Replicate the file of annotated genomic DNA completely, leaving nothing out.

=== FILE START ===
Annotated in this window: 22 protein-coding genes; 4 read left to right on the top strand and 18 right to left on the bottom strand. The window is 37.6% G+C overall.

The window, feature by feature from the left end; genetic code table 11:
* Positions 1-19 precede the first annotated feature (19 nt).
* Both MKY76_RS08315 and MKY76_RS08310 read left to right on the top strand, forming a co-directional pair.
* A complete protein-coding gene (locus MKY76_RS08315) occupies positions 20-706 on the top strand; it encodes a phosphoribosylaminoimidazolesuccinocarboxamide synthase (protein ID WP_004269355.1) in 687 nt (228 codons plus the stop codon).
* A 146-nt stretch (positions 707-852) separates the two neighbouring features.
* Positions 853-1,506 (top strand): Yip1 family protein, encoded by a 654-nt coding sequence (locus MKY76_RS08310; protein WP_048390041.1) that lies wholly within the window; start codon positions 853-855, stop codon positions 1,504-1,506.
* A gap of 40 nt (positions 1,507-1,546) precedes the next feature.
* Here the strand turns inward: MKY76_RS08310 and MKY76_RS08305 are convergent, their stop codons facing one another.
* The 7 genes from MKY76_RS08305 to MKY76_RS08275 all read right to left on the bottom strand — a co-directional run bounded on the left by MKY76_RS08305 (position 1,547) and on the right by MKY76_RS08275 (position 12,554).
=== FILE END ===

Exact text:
Annotated in this window: 22 protein-coding genes; 4 read left to right on the top strand and 18 right to left on the bottom strand. The window is 37.6% G+C overall.

The window, feature by feature from the left end; genetic code table 11:
* Positions 1-19 precede the first annotated feature (19 nt).
* Both MKY76_RS08315 and MKY76_RS08310 read left to right on the top strand, forming a co-directional pair.
* A complete protein-coding gene (locus MKY76_RS08315) occupies positions 20-706 on the top strand; it encodes a phosphoribosylaminoimidazolesuccinocarboxamide synthase (protein ID WP_004269355.1) in 687 nt (228 codons plus the stop codon).
* A 146-nt stretch (positions 707-852) separates the two neighbouring features.
* Positions 853-1,506 (top strand): Yip1 family protein, encoded by a 654-nt coding sequence (locus MKY76_RS08310; protein WP_048390041.1) that lies wholly within the window; start codon positions 853-855, stop codon positions 1,504-1,506.
* A gap of 40 nt (positions 1,507-1,546) precedes the next feature.
* Here the strand turns inward: MKY76_RS08310 and MKY76_RS08305 are convergent, their stop codons facing one another.
* The 7 genes from MKY76_RS08305 to MKY76_RS08275 all read right to left on the bottom strand — a co-directional run bounded on the left by MKY76_RS08305 (position 1,547) and on the right by MKY76_RS08275 (position 12,554).